In 2020, CSPs need to fight back by transforming their business models, which are becoming more reliant on a single source of revenue: fixed broadband services.
This webinar will focus on helping CSPs transform their business models by placing a firm focus on delivering a sensational subscriber experience and by offering compelling new services that generate value for subscribers. These actions will reinforce the CSP's strategic position in the home network and position themselves for growth in the next decade.
Key topics include:
Being the first to market with WiFi 6 technology, in response to consumer purchases of new devices over the holidays;
Having the insights needed to proactively resolve issues, often before your subscribers even know that there are issues;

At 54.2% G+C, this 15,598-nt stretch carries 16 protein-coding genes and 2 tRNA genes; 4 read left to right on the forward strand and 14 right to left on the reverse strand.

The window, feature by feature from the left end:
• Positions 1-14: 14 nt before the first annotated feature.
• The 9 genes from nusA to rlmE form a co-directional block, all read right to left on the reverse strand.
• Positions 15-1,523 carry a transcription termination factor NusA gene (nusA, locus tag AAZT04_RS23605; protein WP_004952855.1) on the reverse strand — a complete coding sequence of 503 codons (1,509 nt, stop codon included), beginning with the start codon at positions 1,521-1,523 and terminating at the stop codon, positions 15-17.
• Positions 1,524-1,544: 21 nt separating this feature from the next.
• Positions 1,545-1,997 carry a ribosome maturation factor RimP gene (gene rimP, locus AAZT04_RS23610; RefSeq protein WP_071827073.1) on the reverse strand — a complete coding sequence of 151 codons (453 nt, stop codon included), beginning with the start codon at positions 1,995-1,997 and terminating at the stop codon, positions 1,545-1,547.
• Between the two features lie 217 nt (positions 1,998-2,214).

Providing help desk agents with the visibility they need to resolve common subscriber issues more quickly;
Delivering a mobile app, in response to consumer demands for the ability to do some things themselves, rather than having to call technical support; and
Addressing consumer concerns around device security, privacy and control with enhanced security and parental controls.
In this insightful Light Reading radio show, Kurt Raaflaub, Head of Strategic Solutions Marketing, will outline the key service provider challenges, deployment considerations, next-gen Gigabit technologies, and service models to win market share in the rapidly growing MDU market.